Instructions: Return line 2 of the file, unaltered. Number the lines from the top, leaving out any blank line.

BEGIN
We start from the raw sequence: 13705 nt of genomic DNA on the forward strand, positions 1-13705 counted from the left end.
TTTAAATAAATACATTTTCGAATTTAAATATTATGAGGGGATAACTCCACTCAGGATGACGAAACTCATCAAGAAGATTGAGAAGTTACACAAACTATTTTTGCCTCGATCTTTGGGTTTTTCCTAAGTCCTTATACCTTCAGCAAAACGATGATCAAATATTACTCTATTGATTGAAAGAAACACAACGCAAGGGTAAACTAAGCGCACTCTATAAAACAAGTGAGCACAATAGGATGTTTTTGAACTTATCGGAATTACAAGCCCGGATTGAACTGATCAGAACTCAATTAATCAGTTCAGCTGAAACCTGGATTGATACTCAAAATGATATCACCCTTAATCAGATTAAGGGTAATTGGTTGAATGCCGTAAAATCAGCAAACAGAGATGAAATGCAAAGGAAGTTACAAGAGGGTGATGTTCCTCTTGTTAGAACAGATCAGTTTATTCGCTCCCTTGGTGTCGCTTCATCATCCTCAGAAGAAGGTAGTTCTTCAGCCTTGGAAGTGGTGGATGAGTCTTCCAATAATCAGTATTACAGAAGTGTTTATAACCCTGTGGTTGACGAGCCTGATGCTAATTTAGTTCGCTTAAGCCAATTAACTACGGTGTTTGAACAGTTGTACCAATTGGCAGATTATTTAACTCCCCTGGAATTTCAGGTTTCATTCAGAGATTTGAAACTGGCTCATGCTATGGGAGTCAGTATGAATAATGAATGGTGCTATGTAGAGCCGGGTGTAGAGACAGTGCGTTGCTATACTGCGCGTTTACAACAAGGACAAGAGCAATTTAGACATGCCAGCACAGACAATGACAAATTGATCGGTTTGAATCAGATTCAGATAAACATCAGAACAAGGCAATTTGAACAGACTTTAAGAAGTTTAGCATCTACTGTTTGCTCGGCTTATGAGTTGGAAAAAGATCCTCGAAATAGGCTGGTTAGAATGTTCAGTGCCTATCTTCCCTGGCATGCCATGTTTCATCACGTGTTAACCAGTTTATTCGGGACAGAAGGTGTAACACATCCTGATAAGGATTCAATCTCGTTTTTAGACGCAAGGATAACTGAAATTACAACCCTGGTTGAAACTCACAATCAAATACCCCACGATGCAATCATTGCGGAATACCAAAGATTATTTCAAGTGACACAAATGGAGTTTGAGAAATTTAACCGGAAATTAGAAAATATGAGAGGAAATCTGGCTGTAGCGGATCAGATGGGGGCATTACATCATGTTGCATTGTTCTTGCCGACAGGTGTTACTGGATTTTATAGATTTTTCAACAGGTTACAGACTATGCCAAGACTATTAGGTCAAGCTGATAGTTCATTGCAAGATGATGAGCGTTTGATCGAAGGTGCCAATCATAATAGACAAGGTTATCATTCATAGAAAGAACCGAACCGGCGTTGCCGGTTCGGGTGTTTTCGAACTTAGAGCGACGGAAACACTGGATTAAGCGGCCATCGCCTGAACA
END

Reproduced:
TTTAAATAAATACATTTTCGAATTTAAATATTATGAGGGGATAACTCCACTCAGGATGACGAAACTCATCAAGAAGATTGAGAAGTTACACAAACTATTTTTGCCTCGATCTTTGGGTTTTTCCTAAGTCCTTATACCTTCAGCAAAACGATGATCAAATATTACTCTATTGATTGAAAGAAACACAACGCAAGGGTAAACTAAGCGCACTCTATAAAACAAGTGAGCACAATAGGATGTTTTTGAACTTATCGGAATTACAAGCCCGGATTGAACTGATCAGAACTCAATTAATCAGTTCAGCTGAAACCTGGATTGATACTCAAAATGATATCACCCTTAATCAGATTAAGGGTAATTGGTTGAATGCCGTAAAATCAGCAAACAGAGATGAAATGCAAAGGAAGTTACAAGAGGGTGATGTTCCTCTTGTTAGAACAGATCAGTTTATTCGCTCCCTTGGTGTCGCTTCATCATCCTCAGAAGAAGGTAGTTCTTCAGCCTTGGAAGTGGTGGATGAGTCTTCCAATAATCAGTATTACAGAAGTGTTTATAACCCTGTGGTTGACGAGCCTGATGCTAATTTAGTTCGCTTAAGCCAATTAACTACGGTGTTTGAACAGTTGTACCAATTGGCAGATTATTTAACTCCCCTGGAATTTCAGGTTTCATTCAGAGATTTGAAACTGGCTCATGCTATGGGAGTCAGTATGAATAATGAATGGTGCTATGTAGAGCCGGGTGTAGAGACAGTGCGTTGCTATACTGCGCGTTTACAACAAGGACAAGAGCAATTTAGACATGCCAGCACAGACAATGACAAATTGATCGGTTTGAATCAGATTCAGATAAACATCAGAACAAGGCAATTTGAACAGACTTTAAGAAGTTTAGCATCTACTGTTTGCTCGGCTTATGAGTTGGAAAAAGATCCTCGAAATAGGCTGGTTAGAATGTTCAGTGCCTATCTTCCCTGGCATGCCATGTTTCATCACGTGTTAACCAGTTTATTCGGGACAGAAGGTGTAACACATCCTGATAAGGATTCAATCTCGTTTTTAGACGCAAGGATAACTGAAATTACAACCCTGGTTGAAACTCACAATCAAATACCCCACGATGCAATCATTGCGGAATACCAAAGATTATTTCAAGTGACACAAATGGAGTTTGAGAAATTTAACCGGAAATTAGAAAATATGAGAGGAAATCTGGCTGTAGCGGATCAGATGGGGGCATTACATCATGTTGCATTGTTCTTGCCGACAGGTGTTACTGGATTTTATAGATTTTTCAACAGGTTACAGACTATGCCAAGACTATTAGGTCAAGCTGATAGTTCATTGCAAGATGATGAGCGTTTGATCGAAGGTGCCAATCATAATAGACAAGGTTATCATTCATAGAAAGAACCGAACCGGCGTTGCCGGTTCGGGTGTTTTCGAACTTAGAGCGACGGAAACACTGGATTAAGCGGCCATCGCCTGAACA